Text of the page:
While the number of funds accepting small initial investments is shrinking, many still bend the rules to accommodate young investors -- who could be the wealthy adults of the future.
Because minimum investments of $5,000 or even $1,000 are beyond the reach of many new investors, one of the first tasks facing some market neophytes is to find a fund with a lower minimum requirement. After all, what use is a high-performance fund to a young investor, or anyone with small pockets, if they can't afford the minimum investment?
Some big fund groups, such as American Century Investments and Janus Capital Corp., have raised minimum purchase requirements to reduce the burden of small accounts whose fees don't cover the cost of opening an account, preparing quarterly statements and postage.
"Richer investors were subsidizing the smaller account holders, so there was a move against low minimums," said Lou Harvey, a fund industry analyst with Dalbar Inc. in Boston.
Of the 2,266 equity funds investing in the U.S. market, only 180 have a minimum investment of $250 or less, according to the mutual fund research company Morningstar Inc.
For the truly dedicated investor, though, there are more options. Many funds accept new customers with small initial investments if the investor agrees to make additional purchases, even as small as $25, on a regular schedule.
While children are typically not allowed to own fund shares directly, they can invest through a custodial account opened with an adult.
Stein Roe & Farnham, with its $708 million Young Investor Fund, does more than just accommodate children with low minimum investments. It provides newsletters and games to teach the fundamentals of investing and the economy, and it created a portfolio of companies such as Nike Inc., McDonald's Corp. and Walt Disney Co. that young investors will recognize. That has been a winning formula. Over the past 12 months, the fund's total return of 39 percent exceeded the performance of the Standard & Poor's 500-stock index, a benchmark most fund managers fail to match.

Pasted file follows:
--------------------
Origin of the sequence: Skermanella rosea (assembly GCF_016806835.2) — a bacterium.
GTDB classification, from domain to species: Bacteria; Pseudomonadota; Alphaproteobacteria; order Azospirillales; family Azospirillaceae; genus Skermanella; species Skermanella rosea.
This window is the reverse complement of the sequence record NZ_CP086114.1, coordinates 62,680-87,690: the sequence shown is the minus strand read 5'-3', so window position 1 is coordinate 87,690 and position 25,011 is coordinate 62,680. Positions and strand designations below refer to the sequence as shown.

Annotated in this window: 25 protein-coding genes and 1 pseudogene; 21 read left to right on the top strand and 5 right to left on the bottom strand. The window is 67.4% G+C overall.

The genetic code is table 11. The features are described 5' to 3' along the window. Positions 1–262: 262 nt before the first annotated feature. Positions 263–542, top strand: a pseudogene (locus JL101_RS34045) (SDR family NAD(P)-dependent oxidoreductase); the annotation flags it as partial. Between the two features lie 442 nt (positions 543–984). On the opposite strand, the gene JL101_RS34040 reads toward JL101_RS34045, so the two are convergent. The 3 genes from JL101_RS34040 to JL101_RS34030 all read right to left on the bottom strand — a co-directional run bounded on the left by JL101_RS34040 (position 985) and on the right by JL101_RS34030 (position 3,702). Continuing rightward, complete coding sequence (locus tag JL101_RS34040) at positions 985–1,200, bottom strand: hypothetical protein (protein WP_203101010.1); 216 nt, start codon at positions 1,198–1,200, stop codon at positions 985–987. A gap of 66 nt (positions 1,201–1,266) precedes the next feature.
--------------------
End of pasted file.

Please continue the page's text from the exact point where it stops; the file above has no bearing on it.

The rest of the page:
About three-quarters of the Young Investor Fund's 135,000 accounts are held by custodians. The fund requires a minimum of $100 if at least $50 is invested monthly, or $1,000 for a custodial account if no automatic investment plan is established.
For an automatic plan, the investor must have a banking account from which money can be transferred. Stein Roe will charge a quarterly fee of $5 if the automatic plan is permanently stopped and the $1,000 minimum hasn't been reached.
"You can use $100 in different ways, but the best is to put it in a mutual fund -- then in the long run it could double or triple," said Candice Farr, a 13-year-old investor who lives in Bakersfield, Calif.
"I've made $2,000 profit in a year; I didn't think you could make that much," said Farr, whose gains stem from an initial $5,000 stake in the Young Investors Fund. "They send you different fun things to do with investing, and that's got me involved."
Neuberger & Berman's Partners Fund is another fund with a strong performance the past year and a willingness to accept smaller accounts for children. The $3.8 billion fund will reduce its regular $1,000 minimum to $250 for custodial accounts.
"It's performed well and has managers with good backgrounds in well-established funds," said Tim Medley, a Jackson, Miss., investment adviser. The fund's total return for the past 12 months is 31 percent.
Apart from setting lower minimums for children, some fund groups see benefits from setting lower minimums for all new customers.
"We found that by dropping the minimum from $1,000 to $500 we picked up accounts from people who would normally use checking or saving accounts," said Peter Morris, who manages the $463 million Homestead Value Fund for Arlington-based RE Advisers. Even the $500 will be waived if the investor agrees to a schedule of additional purchases.
The seven-year-old fund, which invests in mid-capitalization companies, performed considerably better than a checking or savings account in the past 12 months, with a total return of 38 percent.
"We are trying to attract young people with the low minimums, as well as retired people who are using the fund to continue their investment programs," Morris said.
The world's biggest pension fund, Teachers Insurance & Annuity Association-College Retirement Equities Fund, with $224 billion under management, is also accepting small investments as it opens up its mutual funds to outside investors. In the past, TIAA-CREF funds were available only to educators. The funds have a minimum investment of $250, or just $25 if at least that much is added to the fund quarterly.
The American Funds Group's Fundamental Investors Fund is another strong performer among funds with an investment requirement of only $250. "Virtually anyone who can afford a fund can afford this one," said Russ Kinnel, a Morningstar analyst. Fundamental Investors Fund returned 32 percent over the past year. Once young investors are established in a fund, the same advice applies to them as to larger, older investors -- start adding to the fund on a regular schedule, whether markets are up or down.
"Any age is good," teenager Farr said. "My cousin is about 6 years old and he's got investments."